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RE: [XP] Pilot Project in XP

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  • Javier Campoamor
    He should write the acceptance test. And he can do his own work not related with the development (read a book is a nice work, not too hard). And better than
    Message 1 of 10 , Feb 1, 2001
      He should write the acceptance test. And he can do his own work not related
      with the development (read a book is a nice work, not too hard).

      And better than the phone contact would be the NetMeeting contact. You can
      share the applications and show him everything that you want.

      Regards

      Javier



      > -----Mensaje original-----
      > De: Larmore, Edward [mailto:elarmore@...]
      > Enviado el: jueves 1 de febrero de 2001 19:45
      > Para: Extremeprogramming2 (E-mail)
      > CC: Eric Larsen (E-mail); virbots@...
      > Asunto: [XP] Pilot Project in XP
      >
      >
      > I'm new to XP, and decided to learn by doing. Two friends and I
      > started last
      > night on implementing a game, called Ader's Cage, in Java. One of the
      > friends is playing the customer, and the other friend and I are a
      > programming pair. It is my first XP project. Here are some of the
      > observations I made.
      >
      > The biggest lesson I learned last night was that writing tests
      > first helps a
      > lot. Once a given test is written, implementing the method being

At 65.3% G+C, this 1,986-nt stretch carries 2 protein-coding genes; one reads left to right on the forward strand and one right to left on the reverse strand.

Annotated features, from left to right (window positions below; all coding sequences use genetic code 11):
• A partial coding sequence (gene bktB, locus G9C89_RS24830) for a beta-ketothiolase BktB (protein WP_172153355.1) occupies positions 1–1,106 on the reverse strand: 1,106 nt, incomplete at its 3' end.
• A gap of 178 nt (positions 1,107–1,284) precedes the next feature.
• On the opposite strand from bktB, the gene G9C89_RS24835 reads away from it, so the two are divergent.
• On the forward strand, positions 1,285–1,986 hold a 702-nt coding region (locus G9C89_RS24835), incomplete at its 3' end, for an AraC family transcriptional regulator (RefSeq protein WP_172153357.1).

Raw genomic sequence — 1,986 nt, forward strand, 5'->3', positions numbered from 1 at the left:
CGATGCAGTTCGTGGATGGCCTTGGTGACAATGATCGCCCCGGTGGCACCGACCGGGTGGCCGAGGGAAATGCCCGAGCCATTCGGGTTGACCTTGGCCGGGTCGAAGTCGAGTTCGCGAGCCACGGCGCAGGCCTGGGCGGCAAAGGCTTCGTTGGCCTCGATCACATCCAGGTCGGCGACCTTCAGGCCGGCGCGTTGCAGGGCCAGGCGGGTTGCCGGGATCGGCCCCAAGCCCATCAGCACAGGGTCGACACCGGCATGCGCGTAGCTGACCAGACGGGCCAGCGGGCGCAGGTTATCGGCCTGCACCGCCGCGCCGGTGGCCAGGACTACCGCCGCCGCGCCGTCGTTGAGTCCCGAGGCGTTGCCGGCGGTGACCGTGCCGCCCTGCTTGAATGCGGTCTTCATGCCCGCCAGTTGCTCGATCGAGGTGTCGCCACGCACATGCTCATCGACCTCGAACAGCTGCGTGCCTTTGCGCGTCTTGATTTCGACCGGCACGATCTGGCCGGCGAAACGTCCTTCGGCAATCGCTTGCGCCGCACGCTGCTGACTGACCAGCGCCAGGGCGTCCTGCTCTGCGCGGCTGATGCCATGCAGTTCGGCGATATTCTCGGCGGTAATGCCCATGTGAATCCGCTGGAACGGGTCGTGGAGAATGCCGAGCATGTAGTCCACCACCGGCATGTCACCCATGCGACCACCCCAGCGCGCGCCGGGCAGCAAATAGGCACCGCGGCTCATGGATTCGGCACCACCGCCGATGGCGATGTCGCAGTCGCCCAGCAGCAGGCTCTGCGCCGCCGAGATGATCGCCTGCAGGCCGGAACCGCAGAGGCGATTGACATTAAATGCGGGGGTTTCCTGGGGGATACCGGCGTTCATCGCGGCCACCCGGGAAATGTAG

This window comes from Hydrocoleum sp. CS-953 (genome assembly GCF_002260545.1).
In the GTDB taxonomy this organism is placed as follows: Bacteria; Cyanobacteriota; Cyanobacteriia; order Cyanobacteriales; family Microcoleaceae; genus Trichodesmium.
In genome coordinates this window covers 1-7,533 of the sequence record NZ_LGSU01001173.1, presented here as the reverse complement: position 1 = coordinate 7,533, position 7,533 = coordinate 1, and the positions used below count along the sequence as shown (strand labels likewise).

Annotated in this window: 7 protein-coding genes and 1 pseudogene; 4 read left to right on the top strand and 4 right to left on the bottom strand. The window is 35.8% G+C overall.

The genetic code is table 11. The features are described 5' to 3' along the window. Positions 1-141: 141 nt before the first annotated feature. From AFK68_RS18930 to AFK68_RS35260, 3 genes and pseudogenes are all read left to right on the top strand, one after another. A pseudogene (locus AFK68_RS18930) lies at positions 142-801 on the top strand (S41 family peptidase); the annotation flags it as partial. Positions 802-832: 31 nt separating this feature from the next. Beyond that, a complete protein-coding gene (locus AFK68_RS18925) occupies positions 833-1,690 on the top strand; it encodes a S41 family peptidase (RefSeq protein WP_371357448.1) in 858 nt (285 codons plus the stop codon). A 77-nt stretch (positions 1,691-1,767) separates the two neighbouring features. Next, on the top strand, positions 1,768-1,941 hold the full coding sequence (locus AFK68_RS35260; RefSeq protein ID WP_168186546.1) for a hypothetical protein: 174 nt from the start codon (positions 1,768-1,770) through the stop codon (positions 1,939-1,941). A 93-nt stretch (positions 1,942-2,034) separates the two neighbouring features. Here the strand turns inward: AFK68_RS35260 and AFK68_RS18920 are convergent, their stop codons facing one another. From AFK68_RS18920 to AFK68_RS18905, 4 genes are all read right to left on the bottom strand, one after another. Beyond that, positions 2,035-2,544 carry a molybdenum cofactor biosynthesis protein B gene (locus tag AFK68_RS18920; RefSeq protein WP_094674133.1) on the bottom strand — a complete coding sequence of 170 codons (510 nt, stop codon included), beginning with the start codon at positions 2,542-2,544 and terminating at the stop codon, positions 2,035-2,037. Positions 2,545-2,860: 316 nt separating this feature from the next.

> tested is a
      > piece of cake. It really is a revolutionary idea.
      >
      > Another lesson I learned is that pair programming helps keep the code
      > simple, because you're constantly bouncing ideas back and forth with your
      > partner. But you have to actively resist the temptation to design for the
      > future.
      >
      > One of the problems I had was trying to keep the customer from getting
      > bored. I had him write down user stories. When he was done with
      > that, I had
      > him rank them by priority. When he was done with that, I didn't
      > know what to
      > do with him. He asked if phone contact would be sufficient in the
      > future. I
      > explained that XP encourages an on-site customer at all times.
      > Should I ask
      > him to bring a book to read next time, or is phone contact good enough?
      >
      > -Ed Larmore
      > R a t i o n a l
      > the e-development company
      >
      >
      > To Post a message, send it to: extremeprogramming@...
      >
      > To Unsubscribe, send a blank message to:
      > extremeprogramming-unsubscribe@...
      >
      > Ad-free courtesy of objectmentor.com
      >
      >
    • Larmore, Edward
      I ve heard of acceptance tests, but I m not sure how those differ from the tests we (the programmers) are writing. What are they? Can you point me to a
      Message 2 of 10 , Feb 1, 2001
        I've heard of acceptance tests, but I'm not sure how those differ from the
        tests we (the programmers) are writing. What are they? Can you point me to a
        reference that has examples?

        -Ed Larmore
        R a t i o n a l
        the e-development company


        -----Original Message-----
        From: Javier Campoamor [mailto:campoamor@...]
        Sent: Thursday, February 01, 2001 10:58 AM
        To: extremeprogramming@yahoogroups.com
        Subject: RE: [XP] Pilot Project in XP